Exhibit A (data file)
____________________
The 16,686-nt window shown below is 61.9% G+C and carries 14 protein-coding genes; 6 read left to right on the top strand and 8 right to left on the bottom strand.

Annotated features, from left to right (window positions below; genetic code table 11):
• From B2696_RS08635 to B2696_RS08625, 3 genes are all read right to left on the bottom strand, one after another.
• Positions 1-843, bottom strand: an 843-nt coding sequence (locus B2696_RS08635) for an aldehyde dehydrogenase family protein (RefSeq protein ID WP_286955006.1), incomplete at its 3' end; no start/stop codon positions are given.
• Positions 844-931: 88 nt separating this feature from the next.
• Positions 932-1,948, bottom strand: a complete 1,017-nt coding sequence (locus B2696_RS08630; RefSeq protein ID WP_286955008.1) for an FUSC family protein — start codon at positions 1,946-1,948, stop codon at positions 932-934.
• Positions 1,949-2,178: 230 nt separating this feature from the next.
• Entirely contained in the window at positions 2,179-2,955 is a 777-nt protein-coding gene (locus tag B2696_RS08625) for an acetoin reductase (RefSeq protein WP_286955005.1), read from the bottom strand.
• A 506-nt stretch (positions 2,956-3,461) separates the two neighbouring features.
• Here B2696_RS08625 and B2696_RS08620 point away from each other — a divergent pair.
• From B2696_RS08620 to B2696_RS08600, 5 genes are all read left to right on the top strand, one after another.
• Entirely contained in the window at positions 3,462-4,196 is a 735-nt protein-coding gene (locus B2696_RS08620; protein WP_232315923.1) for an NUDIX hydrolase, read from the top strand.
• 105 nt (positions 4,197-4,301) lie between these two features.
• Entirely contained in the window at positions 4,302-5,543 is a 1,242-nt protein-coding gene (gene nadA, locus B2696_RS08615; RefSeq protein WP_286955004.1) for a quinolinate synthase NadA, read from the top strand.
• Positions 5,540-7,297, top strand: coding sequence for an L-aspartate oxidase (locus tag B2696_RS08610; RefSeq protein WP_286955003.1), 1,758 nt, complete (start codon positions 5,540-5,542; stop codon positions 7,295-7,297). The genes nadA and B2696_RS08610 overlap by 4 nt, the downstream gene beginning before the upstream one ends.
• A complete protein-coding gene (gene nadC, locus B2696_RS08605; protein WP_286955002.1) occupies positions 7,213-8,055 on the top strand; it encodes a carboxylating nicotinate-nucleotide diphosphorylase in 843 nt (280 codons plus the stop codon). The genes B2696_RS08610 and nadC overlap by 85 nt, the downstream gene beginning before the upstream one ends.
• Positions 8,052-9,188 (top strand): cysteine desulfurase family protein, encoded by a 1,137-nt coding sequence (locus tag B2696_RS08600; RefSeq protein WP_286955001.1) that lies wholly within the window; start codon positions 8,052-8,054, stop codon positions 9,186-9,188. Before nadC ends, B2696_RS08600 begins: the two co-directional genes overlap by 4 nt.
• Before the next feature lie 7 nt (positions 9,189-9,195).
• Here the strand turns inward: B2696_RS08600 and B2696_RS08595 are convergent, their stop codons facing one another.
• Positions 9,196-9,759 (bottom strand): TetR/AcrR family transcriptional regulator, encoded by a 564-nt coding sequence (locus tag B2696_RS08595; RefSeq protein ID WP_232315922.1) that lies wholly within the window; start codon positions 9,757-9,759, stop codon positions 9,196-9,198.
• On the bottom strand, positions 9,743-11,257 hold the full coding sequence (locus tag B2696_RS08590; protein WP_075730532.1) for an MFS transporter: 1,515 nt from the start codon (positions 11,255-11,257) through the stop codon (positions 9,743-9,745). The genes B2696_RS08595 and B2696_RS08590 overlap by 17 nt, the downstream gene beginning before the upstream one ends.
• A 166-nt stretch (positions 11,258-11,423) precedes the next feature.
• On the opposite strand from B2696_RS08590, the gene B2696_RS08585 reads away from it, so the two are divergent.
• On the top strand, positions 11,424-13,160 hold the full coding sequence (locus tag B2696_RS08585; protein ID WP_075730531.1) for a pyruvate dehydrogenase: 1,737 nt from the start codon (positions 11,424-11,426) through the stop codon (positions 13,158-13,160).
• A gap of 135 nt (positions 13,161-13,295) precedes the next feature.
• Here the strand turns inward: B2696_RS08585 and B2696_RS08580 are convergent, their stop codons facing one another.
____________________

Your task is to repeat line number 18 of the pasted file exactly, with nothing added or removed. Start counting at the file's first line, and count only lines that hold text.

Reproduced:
• Before the next feature lie 7 nt (positions 9,189-9,195).